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Nichols v. Arkansas Department of Human Services

Court of Appeals of Arkansas, Division I

February 7, 2018

JONATHAN NICHOLS AND WHITNEY DUBAR (NOW NICHOLS) APPELLANTS
v.
ARKANSAS DEPARTMENT OF HUMAN SERVICES AND MINOR CHILDREN APPELLEES

         APPEAL FROM THE SEBASTIAN COUNTY CIRCUIT COURT, FORT SMITH DISTRICT [NO. 66JJV-15-440] HONORABLE LEIGH ZUERKER, JUDGE

          Dusti Standridge, for appellant Jonathan Nichols.

          Tina Bowers Lee, Arkansas Public Defender Commission, for appellant Whitney Dubar Nichols.

          Mary Goff, Office of Chief Counsel, for appellee.

          Chrestman Group, PLLC, by: Keith L. Chrestman, attorney ad litem for minor children.

          RAYMOND R. ABRAMSON, JUDGE

         Jonathan Nichols and Whitney Dubar (now Nichols) separately appeal the Sebastian County Circuit Court order terminating their parental rights to their son, B.N. Whitney also appeals the termination of her parental rights to her children, A.D., H.P., and G.D.[1] On appeal, they both argue that the circuit court erred in finding that (1) it was in the children's best interest to terminate their parental rights and (2) a statutory ground supported termination. We affirm.

         On September 3, 2015, the Arkansas Department of Human Services (DHS) filed a petition for emergency custody of A.D., H.P., and G.D. The petition listed Whitney as the mother. Jonathan is not the father of the children but was Whitney's live-in boyfriend when the petition was filed.

         In the affidavit attached to the petition, DHS alleged that it had opened a protective- services case on August 27, 2015, as a result of Jonathan's spanking H.P., which left a large bruise on the back of her leg. The affidavit further stated that DHS had contacted Whitney and Jonathan on August 31, 2015, at the hotel where the family was living, after receiving a report that Whitney had inadequate food for the children. Whitney admitted posting on Facebook that she had no formula for G.D. She submitted to a drug screen and testified positive for THC. She also learned that she was pregnant with B.N. She further admitted that she had medications for her anger but had not been seeking treatment. A chaplain arrived with formula and food donations, so DHS left the children in Whitney's custody. DHS returned to the hotel on September 1, 2015, to check on the welfare of the children, but Whitney and Jonathan had moved out of the hotel around midnight the night before and had left all their belongings. DHS attempted to contact Jonathan, but he disconnected the call. The circuit court entered an ex parte order of emergency custody on the same day the petition was filed.

         On September 8, 2015, the court entered a probable-cause order, and on October 13, 2015, the court adjudicated the children dependent-neglected based on abuse, neglect, and parental unfitness. In the adjudication order, the court found that DHS had made reasonable efforts to prevent removal of the children.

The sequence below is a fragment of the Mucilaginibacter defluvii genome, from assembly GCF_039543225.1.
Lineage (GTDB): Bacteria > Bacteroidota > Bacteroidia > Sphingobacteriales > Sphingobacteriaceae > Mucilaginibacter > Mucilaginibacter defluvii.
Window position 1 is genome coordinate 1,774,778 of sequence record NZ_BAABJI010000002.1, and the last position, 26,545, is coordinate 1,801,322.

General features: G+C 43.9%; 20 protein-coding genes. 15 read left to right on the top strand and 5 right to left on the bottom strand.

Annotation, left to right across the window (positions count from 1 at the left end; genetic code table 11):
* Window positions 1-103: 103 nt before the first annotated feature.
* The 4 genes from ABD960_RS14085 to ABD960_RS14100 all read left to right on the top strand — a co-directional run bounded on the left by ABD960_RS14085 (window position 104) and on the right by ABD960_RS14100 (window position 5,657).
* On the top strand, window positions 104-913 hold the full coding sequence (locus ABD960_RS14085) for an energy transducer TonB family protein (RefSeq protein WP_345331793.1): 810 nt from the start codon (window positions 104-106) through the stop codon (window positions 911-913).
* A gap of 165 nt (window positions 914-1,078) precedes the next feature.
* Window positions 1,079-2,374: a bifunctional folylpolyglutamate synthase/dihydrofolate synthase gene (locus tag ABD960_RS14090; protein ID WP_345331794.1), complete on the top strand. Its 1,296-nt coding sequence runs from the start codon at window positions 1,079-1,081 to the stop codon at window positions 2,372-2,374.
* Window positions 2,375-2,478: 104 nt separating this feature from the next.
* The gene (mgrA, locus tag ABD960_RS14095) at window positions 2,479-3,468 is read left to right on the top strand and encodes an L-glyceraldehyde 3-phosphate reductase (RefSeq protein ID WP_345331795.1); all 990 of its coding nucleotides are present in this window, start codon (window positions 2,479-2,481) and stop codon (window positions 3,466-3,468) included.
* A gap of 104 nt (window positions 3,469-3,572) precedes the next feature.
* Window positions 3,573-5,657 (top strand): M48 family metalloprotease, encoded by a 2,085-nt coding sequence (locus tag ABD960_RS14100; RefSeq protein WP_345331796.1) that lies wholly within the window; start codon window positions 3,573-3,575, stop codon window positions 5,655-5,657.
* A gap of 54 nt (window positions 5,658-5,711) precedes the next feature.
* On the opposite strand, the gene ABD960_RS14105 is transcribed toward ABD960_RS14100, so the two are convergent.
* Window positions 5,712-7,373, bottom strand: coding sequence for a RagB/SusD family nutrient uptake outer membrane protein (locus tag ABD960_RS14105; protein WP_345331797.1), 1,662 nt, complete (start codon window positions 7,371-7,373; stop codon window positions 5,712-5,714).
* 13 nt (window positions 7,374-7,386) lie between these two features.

On March 1, 2016, the court held a review hearing[2] and noted that Whitney and Jonathan had married. The court found that Whitney was complying with the case plan and court orders. Specifically, she was attending parenting classes and had completed a psychological evaluation and a drug-and-alcohol assessment. The court ordered Whitney to notify DHS when she went into labor and noted that an emergency hold of the child would be taken. The court further noted that Jonathan was attending parenting classes and had completed a psychological evaluation. The court ordered him to complete domestic-violence classes. The court further found that DHS had made reasonable efforts to provide family services.

         On March 13, 2016, Whitney gave birth to B.N., and on March 15, 2016, DHS filed a petition for emergency custody and dependency-neglect of the child. The petition listed Whitney as the mother and Jonathan as the legal father. In the affidavit attached to the petition, DHS alleged that the hold resulted from the dependency-neglect case involving Whitney's other children. On the same day the petition was filed, the circuit court entered an ex parte order for emergency custody. On April 1, 2016, the court entered a probable-cause order.

         On April 19, 2016, the court adjudicated B.N. dependent-neglected based on the parties' stipulations. In the adjudication order, the court found that Whitney and Jonathan had been complying with the case plan and court orders. Specifically, Whitney had completed parenting classes and was participating in the twelve-week program recommended in her drug-and-alcohol assessment. The court also noted that DHS had made new referrals for domestic-abuse counseling and parenting-without-violence and parenting-forever classes. As to Jonathan, the court found that he was working to complete domestic-violence, parenting-without-violence, and parenting-forever classes. The court found that DHS had made reasonable efforts to provide family services.

         On August 4, 2016, the court held a permanency-planning hearing. The court found that Jonathan and Whitney had housing and income but no transportation. The court noted that Whitney had completed the recommended drug treatment from her assessment. The court ordered both Jonathan and Whitney to complete parenting-without-violence ...


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